With the recommendation by Warrnambool Cheese & Butter board’s to its shareholders to approve a bid by Saputo to buy the local company at the front of their minds, the farmers want to know why foreign firms are getting preferential treatment, as they see it.
“We’ll be asking our political leaders why Canadian dairy giant Saputo was unconditionally and quickly cleared to bid for WCB,” said United Dairyfarmers of Victoria president Kerry Callow.
Federal treasurer Joe Hockey cleared Saputo’s foreign investment application on November 12, while Australian contender Murray Goulburn is yet to be cleared by the Australian Competition Tribunal.
A clear advantage
“As it stands Saputo, a foreign-owned company, has been given a clear advantage over a farmer-owned Australian bidder in the battle for WCB,” Callow said.
In assessing the bids last week, WCB’s board stated that while MG and Saputo are both offering WCB shareholders $9 a share the “Saputo offer is superior in terms of timing and execution certainty”.
It went on to warn: “the revised MG proposal is subject to numerous conditions, including no objection by the [Australian Competition and Consumer Commission] or the granting of authorisation by the Australian Competition Tribunal. Both the timing and outcome of the authorisation process are uncertain”.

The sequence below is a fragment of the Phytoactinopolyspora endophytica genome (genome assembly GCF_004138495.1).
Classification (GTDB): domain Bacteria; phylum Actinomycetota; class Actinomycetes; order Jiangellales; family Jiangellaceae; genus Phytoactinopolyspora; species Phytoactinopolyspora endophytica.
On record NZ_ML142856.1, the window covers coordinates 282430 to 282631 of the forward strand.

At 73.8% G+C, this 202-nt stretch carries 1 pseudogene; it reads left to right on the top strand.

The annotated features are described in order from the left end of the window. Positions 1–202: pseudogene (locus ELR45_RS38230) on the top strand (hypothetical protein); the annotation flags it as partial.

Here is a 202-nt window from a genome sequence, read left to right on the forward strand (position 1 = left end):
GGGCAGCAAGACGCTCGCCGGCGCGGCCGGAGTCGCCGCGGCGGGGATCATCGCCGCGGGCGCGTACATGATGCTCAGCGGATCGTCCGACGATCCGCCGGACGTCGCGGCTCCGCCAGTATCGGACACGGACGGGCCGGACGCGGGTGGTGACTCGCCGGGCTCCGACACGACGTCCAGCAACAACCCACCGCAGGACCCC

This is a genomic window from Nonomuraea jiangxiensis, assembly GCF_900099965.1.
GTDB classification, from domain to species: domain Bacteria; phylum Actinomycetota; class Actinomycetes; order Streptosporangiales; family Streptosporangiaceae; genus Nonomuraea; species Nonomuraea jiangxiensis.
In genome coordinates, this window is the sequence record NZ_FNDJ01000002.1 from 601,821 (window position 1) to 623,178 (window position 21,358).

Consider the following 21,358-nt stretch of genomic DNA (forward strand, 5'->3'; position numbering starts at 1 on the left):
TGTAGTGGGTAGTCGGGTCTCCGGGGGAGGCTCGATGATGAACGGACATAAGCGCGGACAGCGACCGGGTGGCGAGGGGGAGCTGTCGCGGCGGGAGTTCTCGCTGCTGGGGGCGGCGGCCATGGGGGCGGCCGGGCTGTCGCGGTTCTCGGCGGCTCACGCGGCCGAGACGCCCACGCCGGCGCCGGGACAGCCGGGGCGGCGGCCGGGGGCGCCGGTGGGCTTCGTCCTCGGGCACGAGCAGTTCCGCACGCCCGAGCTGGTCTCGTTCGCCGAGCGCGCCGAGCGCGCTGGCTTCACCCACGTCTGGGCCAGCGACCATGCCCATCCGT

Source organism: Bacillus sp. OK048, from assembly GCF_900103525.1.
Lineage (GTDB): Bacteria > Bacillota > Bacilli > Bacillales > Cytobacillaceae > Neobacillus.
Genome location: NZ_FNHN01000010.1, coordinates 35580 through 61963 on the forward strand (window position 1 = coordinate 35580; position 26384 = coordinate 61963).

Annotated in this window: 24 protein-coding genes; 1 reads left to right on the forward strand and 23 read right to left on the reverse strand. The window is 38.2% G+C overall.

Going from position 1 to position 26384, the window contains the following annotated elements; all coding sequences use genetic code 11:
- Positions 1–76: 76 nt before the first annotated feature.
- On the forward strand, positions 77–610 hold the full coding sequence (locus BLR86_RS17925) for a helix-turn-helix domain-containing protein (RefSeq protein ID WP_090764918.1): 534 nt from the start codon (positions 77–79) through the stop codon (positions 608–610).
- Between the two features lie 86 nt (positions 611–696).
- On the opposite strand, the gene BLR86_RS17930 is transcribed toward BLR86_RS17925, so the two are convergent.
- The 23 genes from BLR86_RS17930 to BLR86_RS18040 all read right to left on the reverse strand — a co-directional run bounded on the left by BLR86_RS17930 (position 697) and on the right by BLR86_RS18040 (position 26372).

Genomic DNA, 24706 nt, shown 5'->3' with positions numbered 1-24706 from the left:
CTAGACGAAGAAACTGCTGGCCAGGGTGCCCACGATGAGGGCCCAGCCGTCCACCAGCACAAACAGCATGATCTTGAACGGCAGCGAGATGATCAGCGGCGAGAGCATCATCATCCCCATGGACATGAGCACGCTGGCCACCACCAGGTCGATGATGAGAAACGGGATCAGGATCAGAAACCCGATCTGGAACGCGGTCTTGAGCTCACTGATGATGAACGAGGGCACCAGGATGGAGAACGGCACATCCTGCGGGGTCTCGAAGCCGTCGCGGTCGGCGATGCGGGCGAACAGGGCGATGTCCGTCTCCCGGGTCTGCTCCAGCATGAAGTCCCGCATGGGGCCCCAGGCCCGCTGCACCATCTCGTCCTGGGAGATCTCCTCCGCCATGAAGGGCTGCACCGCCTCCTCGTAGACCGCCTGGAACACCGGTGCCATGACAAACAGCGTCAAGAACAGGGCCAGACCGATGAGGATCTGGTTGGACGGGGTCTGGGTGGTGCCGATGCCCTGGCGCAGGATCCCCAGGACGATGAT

The Competition Tribunal's decision on Murray Goulburn's bid will take a minimum of three months to assess.
Until recently, WCB was little known outside its home state, but now it is becoming the poster processor for the battle by Australians against a perceived foreign corporate invasion.
The company is now Australia’s second-biggest dairy exporter, making it a takeover target, especially as the market booms in response to growing Asian demand.
The UDV believes that the long term interests of the Victorian dairy industry are best served by keeping WCB in Australian hands.
“We are calling on WCB shareholders to recognise the merits of the two Australian companies currently in the bidding war—Bega Cheese and Murray Goulburn,” Callow continued.
“The UDV strongly supports the principle of Australian owned and operated manufacturers—where dairy farmers own the company and share in the profits along the way.
“We believe it is important for dairy farmers to have ongoing influence through the milk products’ supply chain.”
Dairy farmers are the major shareholders in the industry, owning about 90% of the farm-to-factory capital invested in Australian dairying.
“Let’s give our Australian-owned dairy companies the best possible chance to deliver our own profitable, globally competitive dairy industry. If we don’t take control of our destiny someone else will.”
While ultimately it’s up to WCB shareholders to determine which is the better offer for their company, the UDV’s line is that the decision should be made with all bidders competing on a level playing field.